“Yet I didn’t have any money, no compensation. So I ran as an independent so as to meet my supporters and tell them, ‘There is no money. I’m still on this. And I thank the 1,200 votes I got. Because those people believed in me without money, without a party backing.”

On the campaign trail in 2017, she met her now husband, Alex Kanyi. “When I was running for MP, he was running for MCA in the same ward. So we would meet during the Jubilee party meetings but I never knew he was interested. Now I tell him maybe he lost the seat because he was focusing on me!” she says with a hearty laugh.

Justina Wamae and her husband, Alex Kanyi. [File, Standard]

They both lost their respective Jubilee nominations, and he encouraged her to run as an independent candidate, just like he was doing. “He’s the one who made my symbol. I had lost so much focus, I was just crying.”

They got married the same year, and have a three-year-old daughter. “After the election, I moved in!” she says with a laugh.

“I even used to laugh and tell people that even if I lost the seat, at least I got a husband.”

When not politicking, she is in business with him. “I work for my husband. We are into excavation and supply of building materials,” she says. Kanyi, who she says has boundless self-belief and believes in always trying something even if one fails, has been her mentor in business and politics which he also loves.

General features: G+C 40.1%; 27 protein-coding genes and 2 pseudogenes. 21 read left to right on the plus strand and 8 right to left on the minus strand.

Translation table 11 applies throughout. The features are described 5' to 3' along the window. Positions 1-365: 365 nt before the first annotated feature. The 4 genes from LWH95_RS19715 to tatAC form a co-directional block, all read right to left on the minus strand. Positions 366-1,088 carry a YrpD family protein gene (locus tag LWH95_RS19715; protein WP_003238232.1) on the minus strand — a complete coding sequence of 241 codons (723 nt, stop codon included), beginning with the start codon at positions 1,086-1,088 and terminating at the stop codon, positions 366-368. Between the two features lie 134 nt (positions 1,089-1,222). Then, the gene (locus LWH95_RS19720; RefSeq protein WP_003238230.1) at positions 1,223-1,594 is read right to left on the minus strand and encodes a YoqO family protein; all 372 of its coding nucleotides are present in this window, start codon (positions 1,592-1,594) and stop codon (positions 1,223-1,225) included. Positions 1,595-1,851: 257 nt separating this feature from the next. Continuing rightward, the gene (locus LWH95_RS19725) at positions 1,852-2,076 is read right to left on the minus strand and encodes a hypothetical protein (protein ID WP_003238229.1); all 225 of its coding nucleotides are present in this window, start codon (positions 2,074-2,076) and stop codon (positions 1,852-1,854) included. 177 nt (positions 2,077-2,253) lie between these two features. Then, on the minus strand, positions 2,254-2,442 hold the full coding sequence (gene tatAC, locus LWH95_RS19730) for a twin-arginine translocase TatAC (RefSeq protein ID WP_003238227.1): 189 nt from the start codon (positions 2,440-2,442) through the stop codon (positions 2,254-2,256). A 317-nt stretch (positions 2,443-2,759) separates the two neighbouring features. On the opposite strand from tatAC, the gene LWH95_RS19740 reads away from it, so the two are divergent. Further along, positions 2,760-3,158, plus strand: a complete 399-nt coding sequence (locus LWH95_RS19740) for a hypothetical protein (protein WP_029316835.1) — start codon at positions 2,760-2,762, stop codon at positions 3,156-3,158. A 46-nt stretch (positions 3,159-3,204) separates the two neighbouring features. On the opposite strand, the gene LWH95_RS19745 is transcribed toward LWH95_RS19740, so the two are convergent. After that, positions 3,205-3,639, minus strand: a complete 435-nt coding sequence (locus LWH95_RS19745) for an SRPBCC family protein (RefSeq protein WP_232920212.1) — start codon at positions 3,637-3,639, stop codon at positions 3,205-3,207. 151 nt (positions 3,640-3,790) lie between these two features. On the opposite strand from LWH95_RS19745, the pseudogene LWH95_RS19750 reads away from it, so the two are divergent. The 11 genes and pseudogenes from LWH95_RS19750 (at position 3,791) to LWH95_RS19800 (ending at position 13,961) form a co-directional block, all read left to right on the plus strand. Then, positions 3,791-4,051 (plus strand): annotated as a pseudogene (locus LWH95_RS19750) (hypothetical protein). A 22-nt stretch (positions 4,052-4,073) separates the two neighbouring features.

He enthusiastically supported her bid for running mate with the Roots Party, which she says she wouldn’t have gone for if he disapproved as there is no need of fighting over such issues.

She met Wajackoyah after the Roots Party advertised that they were looking for a running mate, and the same reaction that Kenyans had on the marijuana issue was the same one she had at first. After reading up on it, she understood it and they firmed up the manifesto further together.

At one point, Wajackoyah seemingly supported their competition, the Azimio party. Currently, he and Wamae are currently at loggerheads.

“When my principal talked about Azimio, I was equally shocked. Many people are thinking I have abandoned my principal. The first time I was told I was successful, even during the interview, I remember I asked the panelists, and the principal was there, ‘What is the end game? And they told me it was till the end, all the way to the ballot box,” she says.

She says that the reception from Kenyans even on the ground at rallies changed a lot from then on, becoming negative towards them.

She however says that she has not abandoned Wajackoyah, but they have differences of opinion, since when she joined them, their focus was to run the Roots party ideology to the very end without supporting anyone.

“And I remember I asked him, ‘Sir, if the others are not mentioning us, why are we mentioning them?’ So that’s the unfortunate bit,” she says.

However, whichever government comes in, she plans to work with them and apply for a position as PS or CS to serve the public and help create a better Kenya. “Let’s see how it goes. I just do my bit and let it flow. I don’t push it,” she says.